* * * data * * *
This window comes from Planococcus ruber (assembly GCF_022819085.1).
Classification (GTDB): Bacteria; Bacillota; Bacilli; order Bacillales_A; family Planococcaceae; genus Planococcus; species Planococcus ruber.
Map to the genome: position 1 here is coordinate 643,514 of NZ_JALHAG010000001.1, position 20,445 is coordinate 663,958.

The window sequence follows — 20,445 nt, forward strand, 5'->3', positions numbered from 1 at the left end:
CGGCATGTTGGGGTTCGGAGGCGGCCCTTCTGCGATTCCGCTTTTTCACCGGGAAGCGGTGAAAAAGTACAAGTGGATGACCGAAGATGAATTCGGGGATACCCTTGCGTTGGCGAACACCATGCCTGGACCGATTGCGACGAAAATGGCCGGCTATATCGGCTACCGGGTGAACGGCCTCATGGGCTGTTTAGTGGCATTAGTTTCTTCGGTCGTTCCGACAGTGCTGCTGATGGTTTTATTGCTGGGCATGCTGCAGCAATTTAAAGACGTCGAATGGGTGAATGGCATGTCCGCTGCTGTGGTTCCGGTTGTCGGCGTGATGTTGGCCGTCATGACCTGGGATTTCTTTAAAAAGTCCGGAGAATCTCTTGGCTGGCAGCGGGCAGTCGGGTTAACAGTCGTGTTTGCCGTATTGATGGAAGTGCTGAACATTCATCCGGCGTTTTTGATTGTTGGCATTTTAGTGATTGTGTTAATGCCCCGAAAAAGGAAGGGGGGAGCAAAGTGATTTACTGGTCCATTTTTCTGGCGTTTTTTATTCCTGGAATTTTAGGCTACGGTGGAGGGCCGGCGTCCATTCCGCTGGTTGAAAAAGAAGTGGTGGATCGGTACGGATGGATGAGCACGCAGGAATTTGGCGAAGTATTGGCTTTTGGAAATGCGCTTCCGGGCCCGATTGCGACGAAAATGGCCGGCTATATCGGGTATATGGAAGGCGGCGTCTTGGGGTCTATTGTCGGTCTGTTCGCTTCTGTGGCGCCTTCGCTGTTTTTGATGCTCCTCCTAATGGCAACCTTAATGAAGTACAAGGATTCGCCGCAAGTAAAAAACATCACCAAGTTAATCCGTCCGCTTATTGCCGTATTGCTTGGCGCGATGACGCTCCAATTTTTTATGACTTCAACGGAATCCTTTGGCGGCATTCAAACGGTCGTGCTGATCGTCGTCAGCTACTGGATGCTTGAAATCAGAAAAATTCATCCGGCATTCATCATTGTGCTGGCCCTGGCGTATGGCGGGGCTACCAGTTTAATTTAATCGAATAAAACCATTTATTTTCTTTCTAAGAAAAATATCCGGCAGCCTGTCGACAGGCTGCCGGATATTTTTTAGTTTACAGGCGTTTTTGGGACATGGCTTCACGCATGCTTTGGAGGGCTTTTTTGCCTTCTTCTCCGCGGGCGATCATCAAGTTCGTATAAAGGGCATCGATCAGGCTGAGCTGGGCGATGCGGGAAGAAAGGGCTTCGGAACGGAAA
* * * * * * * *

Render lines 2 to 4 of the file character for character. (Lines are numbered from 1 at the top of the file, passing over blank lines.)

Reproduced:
Classification (GTDB): Bacteria; Bacillota; Bacilli; order Bacillales_A; family Planococcaceae; genus Planococcus; species Planococcus ruber.
Map to the genome: position 1 here is coordinate 643,514 of NZ_JALHAG010000001.1, position 20,445 is coordinate 663,958.

The window sequence follows — 20,445 nt, forward strand, 5'->3', positions numbered from 1 at the left end: